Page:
Materials and Methods
Study design and subjects
A prospective cohort study was conducted to examine the risk factors for CHD in healthy Korean men who were employed at various companies in Korea. All employees participated in an annual health examination, as is required by Korea’s Industrial Safety and Health law. The study population consisted of individuals who had comprehensive health examinations at baseline (2005) and were reexamined 5 year later (2010) at Kangbuk Samsung Hospital. Initially 15,497 individuals were identified. Among the initial 15,497 individuals, 258 were excluded for various reasons: 193 were taking lipid-lowering medication at their initial examinations; 38 had past histories of malignancies; 27 had past histories of cardiac problems (angina and myocardial infarction). After these exclusions, 15,239 men were enrolled in this analysis and were observed for relationships between risk factors for CHD and FRS (Figure 1). Each participant provided written informed consent when checking the questionnaire and ethics approvals for the study protocol. Analysis of the data was obtained from the institutional review board of College of Medicine, Chung-Ang University Hospital (Ethics Committee reference number C2011125(575)) in accordance with the Declaration of Helsinki principles.
Clinical and laboratory measurements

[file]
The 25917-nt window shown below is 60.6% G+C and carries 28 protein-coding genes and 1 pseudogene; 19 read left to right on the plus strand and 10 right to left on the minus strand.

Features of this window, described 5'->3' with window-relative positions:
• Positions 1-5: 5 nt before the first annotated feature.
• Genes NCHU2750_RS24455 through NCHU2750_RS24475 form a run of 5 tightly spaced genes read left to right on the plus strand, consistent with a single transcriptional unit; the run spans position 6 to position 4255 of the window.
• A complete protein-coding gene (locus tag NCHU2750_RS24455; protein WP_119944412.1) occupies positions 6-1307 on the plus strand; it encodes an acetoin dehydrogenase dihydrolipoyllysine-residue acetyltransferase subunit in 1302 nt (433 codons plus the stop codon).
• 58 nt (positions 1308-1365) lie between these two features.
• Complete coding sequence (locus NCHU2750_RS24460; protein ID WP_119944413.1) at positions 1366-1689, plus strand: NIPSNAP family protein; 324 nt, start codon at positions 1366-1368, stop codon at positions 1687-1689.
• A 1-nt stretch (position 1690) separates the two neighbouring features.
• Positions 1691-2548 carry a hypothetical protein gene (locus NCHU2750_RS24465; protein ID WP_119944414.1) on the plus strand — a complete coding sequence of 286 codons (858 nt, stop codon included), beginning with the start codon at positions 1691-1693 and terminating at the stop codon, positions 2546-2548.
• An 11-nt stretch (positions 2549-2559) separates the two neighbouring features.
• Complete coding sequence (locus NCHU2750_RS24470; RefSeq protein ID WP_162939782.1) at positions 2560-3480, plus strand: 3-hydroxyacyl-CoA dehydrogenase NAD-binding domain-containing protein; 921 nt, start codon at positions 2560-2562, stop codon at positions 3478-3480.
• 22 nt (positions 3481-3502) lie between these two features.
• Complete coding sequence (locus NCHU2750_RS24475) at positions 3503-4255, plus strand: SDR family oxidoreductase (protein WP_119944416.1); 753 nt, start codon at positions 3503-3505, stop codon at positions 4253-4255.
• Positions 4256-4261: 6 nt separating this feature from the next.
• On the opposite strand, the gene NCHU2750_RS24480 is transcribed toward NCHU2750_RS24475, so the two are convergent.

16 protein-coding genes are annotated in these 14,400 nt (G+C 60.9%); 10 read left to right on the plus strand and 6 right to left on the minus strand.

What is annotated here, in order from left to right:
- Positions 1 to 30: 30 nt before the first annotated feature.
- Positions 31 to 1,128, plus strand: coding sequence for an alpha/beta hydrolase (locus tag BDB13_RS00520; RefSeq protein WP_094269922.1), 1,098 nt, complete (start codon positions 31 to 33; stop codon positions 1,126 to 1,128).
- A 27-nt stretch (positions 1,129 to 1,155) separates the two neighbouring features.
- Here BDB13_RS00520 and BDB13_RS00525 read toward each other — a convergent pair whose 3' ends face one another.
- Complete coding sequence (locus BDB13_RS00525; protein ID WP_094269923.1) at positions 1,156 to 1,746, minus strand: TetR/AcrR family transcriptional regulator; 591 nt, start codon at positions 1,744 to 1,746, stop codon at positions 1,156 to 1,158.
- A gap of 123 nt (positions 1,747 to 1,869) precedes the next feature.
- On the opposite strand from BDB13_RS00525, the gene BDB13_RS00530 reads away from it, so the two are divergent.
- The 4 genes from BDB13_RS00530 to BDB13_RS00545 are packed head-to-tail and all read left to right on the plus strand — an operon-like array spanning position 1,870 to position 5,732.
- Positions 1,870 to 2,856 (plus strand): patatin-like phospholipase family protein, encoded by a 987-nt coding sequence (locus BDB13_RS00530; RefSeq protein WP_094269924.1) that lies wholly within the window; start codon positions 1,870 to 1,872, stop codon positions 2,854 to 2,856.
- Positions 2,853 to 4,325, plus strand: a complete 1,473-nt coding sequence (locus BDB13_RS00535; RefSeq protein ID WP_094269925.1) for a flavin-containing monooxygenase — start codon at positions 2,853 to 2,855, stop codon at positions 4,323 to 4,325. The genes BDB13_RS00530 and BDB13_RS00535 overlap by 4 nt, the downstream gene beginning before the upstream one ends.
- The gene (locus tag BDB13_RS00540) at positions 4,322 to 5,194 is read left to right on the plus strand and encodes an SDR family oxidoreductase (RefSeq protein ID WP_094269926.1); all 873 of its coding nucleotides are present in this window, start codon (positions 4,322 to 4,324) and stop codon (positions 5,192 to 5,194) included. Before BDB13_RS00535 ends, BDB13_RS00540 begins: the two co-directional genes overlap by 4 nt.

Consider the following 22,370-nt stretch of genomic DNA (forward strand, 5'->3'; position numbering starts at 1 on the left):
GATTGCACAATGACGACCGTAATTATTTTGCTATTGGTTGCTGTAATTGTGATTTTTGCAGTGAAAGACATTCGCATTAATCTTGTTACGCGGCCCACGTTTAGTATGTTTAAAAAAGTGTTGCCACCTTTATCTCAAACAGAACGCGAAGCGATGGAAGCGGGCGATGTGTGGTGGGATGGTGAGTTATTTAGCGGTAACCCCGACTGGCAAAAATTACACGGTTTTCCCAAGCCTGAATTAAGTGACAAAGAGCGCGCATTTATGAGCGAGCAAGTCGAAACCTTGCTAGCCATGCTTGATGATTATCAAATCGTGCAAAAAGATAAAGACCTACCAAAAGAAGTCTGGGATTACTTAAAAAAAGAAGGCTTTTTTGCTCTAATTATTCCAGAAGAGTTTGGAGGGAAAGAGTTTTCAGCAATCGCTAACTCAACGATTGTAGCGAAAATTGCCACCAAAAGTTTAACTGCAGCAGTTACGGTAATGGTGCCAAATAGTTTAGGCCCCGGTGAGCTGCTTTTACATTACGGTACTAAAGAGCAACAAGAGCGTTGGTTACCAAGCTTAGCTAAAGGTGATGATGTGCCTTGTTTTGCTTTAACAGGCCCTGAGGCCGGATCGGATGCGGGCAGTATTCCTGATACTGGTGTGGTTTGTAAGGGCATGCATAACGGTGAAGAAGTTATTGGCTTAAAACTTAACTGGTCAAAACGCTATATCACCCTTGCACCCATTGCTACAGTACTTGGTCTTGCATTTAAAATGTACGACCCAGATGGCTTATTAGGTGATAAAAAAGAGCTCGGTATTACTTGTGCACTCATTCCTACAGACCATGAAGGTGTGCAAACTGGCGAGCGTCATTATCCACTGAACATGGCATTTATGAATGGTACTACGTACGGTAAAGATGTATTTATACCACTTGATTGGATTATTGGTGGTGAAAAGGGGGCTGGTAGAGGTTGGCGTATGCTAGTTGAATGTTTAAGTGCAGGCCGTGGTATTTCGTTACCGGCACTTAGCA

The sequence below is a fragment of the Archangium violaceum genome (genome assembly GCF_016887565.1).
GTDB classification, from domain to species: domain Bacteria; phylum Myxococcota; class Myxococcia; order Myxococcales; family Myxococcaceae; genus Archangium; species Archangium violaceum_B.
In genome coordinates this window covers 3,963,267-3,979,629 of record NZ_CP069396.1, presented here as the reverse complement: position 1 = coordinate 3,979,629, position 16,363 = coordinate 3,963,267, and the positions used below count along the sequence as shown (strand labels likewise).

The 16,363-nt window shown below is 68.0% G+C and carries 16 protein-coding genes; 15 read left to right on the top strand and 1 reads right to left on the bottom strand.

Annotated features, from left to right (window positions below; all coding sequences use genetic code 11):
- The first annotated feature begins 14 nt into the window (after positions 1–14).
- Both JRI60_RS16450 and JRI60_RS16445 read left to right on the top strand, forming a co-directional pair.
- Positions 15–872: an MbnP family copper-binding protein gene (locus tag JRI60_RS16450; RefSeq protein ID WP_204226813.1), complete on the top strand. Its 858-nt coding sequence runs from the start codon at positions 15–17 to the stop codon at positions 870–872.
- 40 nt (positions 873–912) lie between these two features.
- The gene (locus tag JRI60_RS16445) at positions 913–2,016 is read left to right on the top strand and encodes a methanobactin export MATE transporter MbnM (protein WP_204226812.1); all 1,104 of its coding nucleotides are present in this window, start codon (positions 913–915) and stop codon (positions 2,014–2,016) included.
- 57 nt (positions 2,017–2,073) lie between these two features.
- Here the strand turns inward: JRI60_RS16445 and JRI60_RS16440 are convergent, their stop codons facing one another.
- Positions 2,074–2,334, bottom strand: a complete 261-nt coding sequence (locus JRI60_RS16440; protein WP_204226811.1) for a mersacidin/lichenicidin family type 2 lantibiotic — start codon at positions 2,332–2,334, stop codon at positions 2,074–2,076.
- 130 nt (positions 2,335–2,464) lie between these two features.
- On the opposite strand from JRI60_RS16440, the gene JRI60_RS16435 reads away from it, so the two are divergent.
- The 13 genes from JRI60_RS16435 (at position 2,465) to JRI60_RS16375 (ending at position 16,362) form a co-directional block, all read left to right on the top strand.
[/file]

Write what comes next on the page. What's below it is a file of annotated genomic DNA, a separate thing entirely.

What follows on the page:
Initial health examinations that were performed in 2005 included medical histories, physical examinations, questionnaires about health-related behavior, anthropometric measurements, and biochemical measurements. Medical history and history of drug prescription was assessed by the examining physicians. All the participants were asked to respond to a questionnaire on healthrelated behavior. Questions about alcohol intake included the frequency of alcohol consumption on a weekly basis and the usual amount that was consumed on a daily basis ($20 g/day). We considered persons reporting that they smoked at that time to be current smokers. In addition, the participants were asked about their weekly frequency of physical activity, such as jogging, bicycling, and swimming that lasted long enough to produce perspiration ($1 time/week). Hypertension was defined as either taking antihypertensive agents or having blood pressure of $140/ 90 mmHg. Diabetes was defined by current use of blood glucose– lowering agents or fasting blood glucose level of $126 mg/dL. Blood samples were collected after more than 12 hours of fasting and were drawn from an antecubital vein. The serum levels of fasting glucose, total cholesterol, triglyceride (TG), low-density lipoprotein (LDL) cholesterol, and high-density lipoprotein (HDL) cholesterol were measured using the Bayer Reagent Packs on an automated chemistry analyzer (ADVIA 1650TM Autoanalyzer, Bayer HealthCare Ltd., Tarrytown, NY, USA). High-sensitivity C-reactive protein (hsCRP) was measured by immunonephelometry (Dade Behring Co., Marburg, Germany), and apoA-I and apoB was measured by rate nephelometry (Beckman Instruments, Fullerton, CA, USA). Distribution of values was assessed by the Kolmogorov-Smirnov test for normality of distribution. Because the values of hsCRP and TG were skewed to the right, its logtransformed data were used in multiple linear regression analysis. Trained nurses obtained sitting blood pressure (BP) levels with a standard mercury sphygmomanometer. The first and fifth Korotkoff sounds were used to estimate the systolic BP and the diastolic BP. Height and weight were measured after an overnight fast with the subjects wearing lightweight hospital gowns and no shoes. Body mass index (BMI) was calculated as weight (kg) divided by the height (m) squared.